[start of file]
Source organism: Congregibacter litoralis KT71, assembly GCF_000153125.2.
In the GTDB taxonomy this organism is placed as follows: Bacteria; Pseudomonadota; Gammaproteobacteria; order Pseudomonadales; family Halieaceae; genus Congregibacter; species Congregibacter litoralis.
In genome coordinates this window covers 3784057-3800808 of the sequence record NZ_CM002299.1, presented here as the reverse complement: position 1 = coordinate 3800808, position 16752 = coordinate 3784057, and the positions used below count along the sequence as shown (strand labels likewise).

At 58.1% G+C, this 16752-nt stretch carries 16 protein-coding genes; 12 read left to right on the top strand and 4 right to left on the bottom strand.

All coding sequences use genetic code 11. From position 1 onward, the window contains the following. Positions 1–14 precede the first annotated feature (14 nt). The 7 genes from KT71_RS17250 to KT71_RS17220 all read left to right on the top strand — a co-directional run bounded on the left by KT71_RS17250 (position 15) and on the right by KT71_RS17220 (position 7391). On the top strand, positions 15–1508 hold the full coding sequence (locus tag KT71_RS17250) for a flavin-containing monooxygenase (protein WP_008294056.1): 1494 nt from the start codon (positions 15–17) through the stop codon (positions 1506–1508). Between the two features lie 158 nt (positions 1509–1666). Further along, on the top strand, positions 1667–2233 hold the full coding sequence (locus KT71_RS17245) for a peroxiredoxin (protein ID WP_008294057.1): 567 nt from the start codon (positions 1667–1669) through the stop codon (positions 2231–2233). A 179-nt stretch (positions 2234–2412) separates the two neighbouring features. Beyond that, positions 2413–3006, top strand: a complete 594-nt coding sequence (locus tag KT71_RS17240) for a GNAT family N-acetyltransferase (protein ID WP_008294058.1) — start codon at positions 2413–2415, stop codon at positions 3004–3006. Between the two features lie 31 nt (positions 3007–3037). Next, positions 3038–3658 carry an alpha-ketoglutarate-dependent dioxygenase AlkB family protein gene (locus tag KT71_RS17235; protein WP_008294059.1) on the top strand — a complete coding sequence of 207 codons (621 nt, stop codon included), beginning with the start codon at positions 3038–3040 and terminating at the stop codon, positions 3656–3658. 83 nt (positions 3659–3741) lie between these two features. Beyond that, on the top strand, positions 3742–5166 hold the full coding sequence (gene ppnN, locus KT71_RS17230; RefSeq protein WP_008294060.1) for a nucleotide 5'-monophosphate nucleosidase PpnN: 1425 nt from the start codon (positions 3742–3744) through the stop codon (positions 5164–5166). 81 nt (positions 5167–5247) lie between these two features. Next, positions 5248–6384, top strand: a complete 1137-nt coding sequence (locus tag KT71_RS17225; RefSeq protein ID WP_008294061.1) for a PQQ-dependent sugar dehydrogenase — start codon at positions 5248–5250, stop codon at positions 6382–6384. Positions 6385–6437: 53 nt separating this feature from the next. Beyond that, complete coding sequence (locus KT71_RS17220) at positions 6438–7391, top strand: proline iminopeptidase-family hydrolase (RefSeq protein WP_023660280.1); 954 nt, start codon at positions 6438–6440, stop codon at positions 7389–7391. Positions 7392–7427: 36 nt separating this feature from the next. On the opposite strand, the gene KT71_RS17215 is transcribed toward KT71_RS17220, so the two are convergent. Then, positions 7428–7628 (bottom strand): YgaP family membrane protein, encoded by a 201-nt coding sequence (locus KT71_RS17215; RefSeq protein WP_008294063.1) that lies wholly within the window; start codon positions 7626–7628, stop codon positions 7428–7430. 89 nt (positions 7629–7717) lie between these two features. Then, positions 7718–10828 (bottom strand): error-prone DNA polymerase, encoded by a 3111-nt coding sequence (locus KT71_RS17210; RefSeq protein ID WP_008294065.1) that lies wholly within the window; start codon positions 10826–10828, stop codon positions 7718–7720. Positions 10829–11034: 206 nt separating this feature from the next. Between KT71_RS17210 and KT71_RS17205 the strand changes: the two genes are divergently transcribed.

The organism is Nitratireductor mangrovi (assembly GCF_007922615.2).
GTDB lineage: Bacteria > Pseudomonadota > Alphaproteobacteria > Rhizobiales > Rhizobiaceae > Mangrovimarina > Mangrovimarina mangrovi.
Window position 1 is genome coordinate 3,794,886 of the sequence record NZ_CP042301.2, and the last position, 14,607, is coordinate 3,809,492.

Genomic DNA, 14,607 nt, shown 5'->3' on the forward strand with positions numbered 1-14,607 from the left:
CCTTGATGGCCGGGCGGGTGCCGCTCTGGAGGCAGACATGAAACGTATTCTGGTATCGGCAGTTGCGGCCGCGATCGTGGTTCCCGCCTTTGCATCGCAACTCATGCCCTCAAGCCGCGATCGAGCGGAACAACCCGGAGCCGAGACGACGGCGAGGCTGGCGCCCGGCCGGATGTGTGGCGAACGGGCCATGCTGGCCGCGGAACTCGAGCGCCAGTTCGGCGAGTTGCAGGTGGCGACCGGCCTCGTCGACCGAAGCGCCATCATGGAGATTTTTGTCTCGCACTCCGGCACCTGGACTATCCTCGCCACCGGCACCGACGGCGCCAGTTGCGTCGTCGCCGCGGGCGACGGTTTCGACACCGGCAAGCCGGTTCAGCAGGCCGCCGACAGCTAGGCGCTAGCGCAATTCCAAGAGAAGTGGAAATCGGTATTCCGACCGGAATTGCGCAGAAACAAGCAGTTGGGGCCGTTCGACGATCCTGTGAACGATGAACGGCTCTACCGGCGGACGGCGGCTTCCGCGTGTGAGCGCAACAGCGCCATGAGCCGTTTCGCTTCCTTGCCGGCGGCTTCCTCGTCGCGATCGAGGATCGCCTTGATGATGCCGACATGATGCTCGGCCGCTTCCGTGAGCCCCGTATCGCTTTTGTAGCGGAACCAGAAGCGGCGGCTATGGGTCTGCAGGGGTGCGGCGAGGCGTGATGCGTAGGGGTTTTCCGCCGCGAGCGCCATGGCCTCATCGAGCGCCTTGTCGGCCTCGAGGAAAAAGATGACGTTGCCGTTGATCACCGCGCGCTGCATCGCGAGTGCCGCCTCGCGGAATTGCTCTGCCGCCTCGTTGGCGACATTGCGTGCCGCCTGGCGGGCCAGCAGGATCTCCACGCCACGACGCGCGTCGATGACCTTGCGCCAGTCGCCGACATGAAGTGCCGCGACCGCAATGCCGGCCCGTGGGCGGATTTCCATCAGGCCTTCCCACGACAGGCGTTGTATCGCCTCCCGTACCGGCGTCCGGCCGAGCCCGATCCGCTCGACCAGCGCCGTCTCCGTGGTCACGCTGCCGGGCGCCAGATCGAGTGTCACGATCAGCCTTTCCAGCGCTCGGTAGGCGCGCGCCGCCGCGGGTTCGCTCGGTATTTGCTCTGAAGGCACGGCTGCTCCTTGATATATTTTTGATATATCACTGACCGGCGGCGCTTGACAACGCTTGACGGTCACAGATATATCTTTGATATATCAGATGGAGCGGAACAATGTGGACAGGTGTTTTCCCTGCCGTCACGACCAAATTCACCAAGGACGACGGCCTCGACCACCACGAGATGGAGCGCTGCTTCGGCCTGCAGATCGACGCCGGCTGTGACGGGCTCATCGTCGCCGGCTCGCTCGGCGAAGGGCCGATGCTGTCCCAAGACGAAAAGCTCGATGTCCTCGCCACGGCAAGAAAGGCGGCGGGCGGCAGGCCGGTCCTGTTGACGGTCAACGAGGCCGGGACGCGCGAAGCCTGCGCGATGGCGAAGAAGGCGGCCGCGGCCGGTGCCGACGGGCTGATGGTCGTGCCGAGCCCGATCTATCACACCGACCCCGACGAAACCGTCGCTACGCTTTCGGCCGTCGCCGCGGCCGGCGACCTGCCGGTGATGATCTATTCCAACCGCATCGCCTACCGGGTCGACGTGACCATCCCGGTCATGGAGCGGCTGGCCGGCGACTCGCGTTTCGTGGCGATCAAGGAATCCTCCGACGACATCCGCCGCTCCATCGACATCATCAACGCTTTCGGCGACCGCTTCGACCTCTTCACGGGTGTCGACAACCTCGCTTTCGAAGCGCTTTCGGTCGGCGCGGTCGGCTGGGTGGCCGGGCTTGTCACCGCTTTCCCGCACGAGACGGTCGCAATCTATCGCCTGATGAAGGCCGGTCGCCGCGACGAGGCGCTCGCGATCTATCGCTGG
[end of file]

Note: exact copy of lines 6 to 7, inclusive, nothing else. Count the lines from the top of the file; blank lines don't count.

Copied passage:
The organism is Nitratireductor mangrovi (assembly GCF_007922615.2).
GTDB lineage: Bacteria > Pseudomonadota > Alphaproteobacteria > Rhizobiales > Rhizobiaceae > Mangrovimarina > Mangrovimarina mangrovi.